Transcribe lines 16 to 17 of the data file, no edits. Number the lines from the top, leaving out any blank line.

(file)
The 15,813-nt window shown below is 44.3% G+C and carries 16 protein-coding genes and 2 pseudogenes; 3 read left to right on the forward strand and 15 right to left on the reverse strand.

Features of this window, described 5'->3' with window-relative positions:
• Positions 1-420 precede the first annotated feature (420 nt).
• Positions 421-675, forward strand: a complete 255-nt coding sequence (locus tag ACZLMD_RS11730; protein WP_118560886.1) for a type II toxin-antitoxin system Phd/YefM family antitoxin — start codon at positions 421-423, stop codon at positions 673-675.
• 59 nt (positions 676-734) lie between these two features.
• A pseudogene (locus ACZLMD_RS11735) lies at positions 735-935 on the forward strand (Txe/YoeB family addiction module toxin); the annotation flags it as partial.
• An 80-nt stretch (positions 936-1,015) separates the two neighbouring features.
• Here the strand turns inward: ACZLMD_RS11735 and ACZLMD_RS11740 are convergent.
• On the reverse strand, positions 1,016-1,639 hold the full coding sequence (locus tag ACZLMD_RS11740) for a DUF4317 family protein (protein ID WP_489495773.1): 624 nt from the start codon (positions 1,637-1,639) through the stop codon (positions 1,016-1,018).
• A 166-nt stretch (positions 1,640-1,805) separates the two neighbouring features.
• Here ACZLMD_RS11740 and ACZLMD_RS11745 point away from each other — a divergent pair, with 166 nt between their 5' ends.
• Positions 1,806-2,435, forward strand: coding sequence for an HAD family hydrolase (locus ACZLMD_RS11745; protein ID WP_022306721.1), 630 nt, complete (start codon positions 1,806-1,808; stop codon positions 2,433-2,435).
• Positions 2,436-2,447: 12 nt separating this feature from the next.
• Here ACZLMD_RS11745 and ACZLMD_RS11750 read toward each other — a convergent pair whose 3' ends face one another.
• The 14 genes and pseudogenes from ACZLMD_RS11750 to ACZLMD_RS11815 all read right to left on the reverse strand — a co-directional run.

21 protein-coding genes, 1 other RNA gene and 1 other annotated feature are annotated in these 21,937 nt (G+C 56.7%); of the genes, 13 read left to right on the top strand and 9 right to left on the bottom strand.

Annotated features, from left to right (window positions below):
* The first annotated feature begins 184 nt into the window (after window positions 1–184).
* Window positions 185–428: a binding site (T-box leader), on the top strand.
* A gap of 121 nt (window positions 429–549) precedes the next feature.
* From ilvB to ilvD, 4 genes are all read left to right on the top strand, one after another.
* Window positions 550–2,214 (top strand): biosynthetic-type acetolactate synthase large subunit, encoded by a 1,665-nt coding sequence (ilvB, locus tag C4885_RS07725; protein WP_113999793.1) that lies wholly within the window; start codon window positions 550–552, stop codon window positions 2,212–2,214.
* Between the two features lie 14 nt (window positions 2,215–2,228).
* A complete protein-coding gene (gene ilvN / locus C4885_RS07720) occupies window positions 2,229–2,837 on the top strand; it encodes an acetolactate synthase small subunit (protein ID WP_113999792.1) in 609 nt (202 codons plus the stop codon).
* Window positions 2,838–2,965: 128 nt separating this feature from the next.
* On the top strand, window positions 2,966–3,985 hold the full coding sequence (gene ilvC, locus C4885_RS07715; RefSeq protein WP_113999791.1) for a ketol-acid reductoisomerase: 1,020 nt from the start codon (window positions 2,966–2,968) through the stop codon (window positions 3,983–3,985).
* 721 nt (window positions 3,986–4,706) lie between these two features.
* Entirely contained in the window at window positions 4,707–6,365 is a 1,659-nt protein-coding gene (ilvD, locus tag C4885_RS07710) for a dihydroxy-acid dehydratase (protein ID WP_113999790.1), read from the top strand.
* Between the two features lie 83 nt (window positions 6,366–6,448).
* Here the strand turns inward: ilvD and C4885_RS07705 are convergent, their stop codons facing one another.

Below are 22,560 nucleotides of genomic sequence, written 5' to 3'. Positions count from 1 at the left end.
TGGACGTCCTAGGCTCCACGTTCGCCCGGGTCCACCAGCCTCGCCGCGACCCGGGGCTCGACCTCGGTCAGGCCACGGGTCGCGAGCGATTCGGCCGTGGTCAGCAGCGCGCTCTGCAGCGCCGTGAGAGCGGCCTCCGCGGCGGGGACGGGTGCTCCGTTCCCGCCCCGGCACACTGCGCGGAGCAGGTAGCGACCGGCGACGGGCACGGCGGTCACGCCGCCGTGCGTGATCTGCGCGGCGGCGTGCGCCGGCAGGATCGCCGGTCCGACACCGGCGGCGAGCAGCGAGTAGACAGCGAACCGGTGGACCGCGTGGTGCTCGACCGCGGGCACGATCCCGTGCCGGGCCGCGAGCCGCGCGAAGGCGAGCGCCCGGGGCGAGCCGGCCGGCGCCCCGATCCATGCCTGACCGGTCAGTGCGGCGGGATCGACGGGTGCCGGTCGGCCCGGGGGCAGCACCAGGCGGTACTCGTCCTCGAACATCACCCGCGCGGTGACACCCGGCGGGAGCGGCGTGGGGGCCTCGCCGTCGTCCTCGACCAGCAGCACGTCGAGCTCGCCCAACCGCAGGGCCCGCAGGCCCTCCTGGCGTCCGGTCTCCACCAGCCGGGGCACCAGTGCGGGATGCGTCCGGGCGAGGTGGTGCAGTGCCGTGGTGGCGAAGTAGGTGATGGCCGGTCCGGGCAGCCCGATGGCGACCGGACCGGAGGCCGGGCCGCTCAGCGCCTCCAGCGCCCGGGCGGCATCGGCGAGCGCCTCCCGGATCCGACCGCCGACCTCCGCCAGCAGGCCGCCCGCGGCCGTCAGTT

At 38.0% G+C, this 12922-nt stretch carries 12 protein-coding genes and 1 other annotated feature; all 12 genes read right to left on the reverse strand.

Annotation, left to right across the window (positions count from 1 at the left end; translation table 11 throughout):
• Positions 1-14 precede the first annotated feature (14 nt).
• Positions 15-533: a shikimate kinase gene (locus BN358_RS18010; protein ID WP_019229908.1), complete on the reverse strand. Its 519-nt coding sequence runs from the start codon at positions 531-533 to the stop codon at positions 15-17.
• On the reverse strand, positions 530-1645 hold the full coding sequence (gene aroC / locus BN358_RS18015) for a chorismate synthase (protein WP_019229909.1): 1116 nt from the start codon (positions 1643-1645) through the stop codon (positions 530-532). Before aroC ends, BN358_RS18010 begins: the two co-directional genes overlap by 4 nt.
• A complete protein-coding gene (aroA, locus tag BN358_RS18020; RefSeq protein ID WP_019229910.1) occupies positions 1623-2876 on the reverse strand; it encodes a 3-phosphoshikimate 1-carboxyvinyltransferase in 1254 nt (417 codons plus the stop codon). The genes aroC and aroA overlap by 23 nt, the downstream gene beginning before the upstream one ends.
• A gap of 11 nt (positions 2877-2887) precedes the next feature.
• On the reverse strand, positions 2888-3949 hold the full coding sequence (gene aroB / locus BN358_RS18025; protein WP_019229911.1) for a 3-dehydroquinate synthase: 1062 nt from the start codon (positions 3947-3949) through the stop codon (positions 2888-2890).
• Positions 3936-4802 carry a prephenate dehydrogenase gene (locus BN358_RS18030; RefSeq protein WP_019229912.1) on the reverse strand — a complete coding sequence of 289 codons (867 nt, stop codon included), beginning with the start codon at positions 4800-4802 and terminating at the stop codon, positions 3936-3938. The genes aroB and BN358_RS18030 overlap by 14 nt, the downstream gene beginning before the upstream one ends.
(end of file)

21 protein-coding genes, 1 other RNA gene and 1 other annotated feature are annotated in these 21,937 nt (G+C 56.7%); of the genes, 13 read left to right on the top strand and 9 right to left on the bottom strand.

Annotated features, from left to right (window positions below):